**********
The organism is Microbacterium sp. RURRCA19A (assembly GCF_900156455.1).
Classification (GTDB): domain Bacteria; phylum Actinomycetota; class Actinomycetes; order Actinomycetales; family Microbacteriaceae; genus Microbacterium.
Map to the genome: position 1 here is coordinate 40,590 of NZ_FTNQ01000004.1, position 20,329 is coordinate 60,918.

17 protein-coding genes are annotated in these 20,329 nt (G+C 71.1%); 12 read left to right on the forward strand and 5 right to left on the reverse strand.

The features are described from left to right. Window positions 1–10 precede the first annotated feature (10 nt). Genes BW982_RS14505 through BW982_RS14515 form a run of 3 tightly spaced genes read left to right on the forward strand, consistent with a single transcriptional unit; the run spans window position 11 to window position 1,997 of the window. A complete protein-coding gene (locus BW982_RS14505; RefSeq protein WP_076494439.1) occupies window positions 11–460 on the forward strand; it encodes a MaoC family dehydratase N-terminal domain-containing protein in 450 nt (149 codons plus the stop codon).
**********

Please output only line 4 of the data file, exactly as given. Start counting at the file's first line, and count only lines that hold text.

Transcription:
17 protein-coding genes are annotated in these 20,329 nt (G+C 71.1%); 12 read left to right on the forward strand and 5 right to left on the reverse strand.